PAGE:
2. No it is not which is why – and this may be a nonsequitur but then again it’s winter and there is Covid and the never-ending Trump horror movie – we may well be ‘saved’ in some inexplicable way by our sense of smell – or that of some species other than us – because scents, smells, fragrances for reasons beyond me cannot be digitized or placed on media of any kind.

    Keeping paper is good. Sarah

    1. Yes, our senses. So important. Please now envisage me surrounded by sheaves and clouds of paper. I’m presently researching the family forebears – the lead miners and hatters of Derbyshire – what a stalwart crew they were, and boy, did they replicate – all major lines calling themselves Richard and William, or Mary and Hannah. Most dementing.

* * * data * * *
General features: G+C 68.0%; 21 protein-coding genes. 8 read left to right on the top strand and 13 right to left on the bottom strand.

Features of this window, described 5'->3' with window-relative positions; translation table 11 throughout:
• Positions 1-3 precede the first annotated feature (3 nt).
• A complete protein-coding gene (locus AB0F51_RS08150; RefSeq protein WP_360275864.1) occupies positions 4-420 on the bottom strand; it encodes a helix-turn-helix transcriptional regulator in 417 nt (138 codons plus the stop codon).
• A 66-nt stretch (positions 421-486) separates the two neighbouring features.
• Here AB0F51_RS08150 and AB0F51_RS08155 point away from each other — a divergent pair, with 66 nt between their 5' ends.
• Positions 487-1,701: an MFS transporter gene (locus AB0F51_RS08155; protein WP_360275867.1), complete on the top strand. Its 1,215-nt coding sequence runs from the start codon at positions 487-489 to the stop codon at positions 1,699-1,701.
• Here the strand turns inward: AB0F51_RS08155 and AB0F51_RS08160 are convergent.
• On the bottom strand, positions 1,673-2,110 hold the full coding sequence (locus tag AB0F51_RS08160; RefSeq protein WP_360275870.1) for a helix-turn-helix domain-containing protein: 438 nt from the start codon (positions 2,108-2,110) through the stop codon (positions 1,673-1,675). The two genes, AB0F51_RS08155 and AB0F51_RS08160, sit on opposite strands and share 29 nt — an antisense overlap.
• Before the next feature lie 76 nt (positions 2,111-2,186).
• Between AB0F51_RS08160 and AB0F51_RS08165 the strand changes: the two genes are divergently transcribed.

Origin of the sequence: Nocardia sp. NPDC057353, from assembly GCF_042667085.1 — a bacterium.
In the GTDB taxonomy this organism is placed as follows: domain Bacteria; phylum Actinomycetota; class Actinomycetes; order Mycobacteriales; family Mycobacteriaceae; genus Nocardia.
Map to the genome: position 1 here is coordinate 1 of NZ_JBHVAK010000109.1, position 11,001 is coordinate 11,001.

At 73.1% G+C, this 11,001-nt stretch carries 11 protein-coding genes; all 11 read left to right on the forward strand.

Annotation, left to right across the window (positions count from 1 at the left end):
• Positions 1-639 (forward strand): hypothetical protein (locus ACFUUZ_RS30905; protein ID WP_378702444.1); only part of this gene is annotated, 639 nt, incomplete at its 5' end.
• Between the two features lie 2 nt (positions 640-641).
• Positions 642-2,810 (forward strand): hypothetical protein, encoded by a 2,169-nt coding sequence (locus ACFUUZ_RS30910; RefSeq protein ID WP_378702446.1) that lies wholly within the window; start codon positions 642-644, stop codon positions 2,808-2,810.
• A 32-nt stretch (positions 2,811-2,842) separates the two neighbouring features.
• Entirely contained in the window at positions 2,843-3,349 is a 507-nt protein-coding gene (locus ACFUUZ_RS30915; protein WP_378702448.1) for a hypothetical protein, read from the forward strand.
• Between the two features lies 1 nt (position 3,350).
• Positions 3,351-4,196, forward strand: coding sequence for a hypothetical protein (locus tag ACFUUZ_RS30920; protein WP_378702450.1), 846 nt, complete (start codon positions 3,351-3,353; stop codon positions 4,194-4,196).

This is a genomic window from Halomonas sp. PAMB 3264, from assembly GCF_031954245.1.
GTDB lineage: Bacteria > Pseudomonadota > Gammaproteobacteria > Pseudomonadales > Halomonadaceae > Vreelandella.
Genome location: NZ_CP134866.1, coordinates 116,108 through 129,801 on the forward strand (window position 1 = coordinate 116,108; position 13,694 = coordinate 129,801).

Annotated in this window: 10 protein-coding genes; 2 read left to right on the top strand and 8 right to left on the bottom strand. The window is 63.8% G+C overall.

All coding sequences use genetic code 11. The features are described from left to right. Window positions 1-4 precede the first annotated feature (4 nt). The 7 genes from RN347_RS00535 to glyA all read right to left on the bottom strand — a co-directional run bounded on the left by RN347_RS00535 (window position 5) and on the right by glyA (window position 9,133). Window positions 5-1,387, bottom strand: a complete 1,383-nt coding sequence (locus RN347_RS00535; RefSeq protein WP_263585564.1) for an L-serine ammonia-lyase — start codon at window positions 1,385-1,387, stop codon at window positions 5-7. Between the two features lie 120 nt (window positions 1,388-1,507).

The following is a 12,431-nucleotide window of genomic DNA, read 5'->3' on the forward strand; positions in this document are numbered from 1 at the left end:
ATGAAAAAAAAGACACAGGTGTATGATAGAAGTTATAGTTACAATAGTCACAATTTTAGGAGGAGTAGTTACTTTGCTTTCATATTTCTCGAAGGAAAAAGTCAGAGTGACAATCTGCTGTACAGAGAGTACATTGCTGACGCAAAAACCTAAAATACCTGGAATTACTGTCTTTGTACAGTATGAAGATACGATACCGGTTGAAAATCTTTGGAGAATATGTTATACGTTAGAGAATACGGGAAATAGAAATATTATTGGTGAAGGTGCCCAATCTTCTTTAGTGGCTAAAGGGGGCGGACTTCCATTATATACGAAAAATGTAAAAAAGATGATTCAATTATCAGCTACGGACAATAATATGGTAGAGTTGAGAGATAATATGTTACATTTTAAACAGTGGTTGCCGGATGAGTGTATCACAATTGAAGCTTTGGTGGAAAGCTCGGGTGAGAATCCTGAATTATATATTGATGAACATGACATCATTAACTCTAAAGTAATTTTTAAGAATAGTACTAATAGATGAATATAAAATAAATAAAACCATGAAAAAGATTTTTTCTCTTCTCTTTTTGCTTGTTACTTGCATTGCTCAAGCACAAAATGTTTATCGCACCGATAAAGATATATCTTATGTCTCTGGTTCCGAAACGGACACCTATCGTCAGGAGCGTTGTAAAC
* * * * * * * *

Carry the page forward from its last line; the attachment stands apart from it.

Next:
3. Ahhh that is too lovely for words..

    I also have had problems with lost files and irretrievable images that I wish so bad I had triple backed up. Now I send them to my online storage space, save them on three different computers and an external harddrive and email my extra special favorites to my hubby just so I can (hopefully) find them again someday in the sent items folder.

    My biggest problem is I need to delete the bad and rename the good ones immediately so I can find them with a quick search in my picture files rather than scrolling through thousands of photos trying to find “the one”. 🙂

    1. That is the problem- creating a well named retrieval system that one can actually remember and not have replicated across the universe. I hate the fact that I’ve ended up with multiple versions of stuff that really needs to be junked. And when it comes to the story drafts it’s even worse. It could well drive a person completely stark staring bonkers,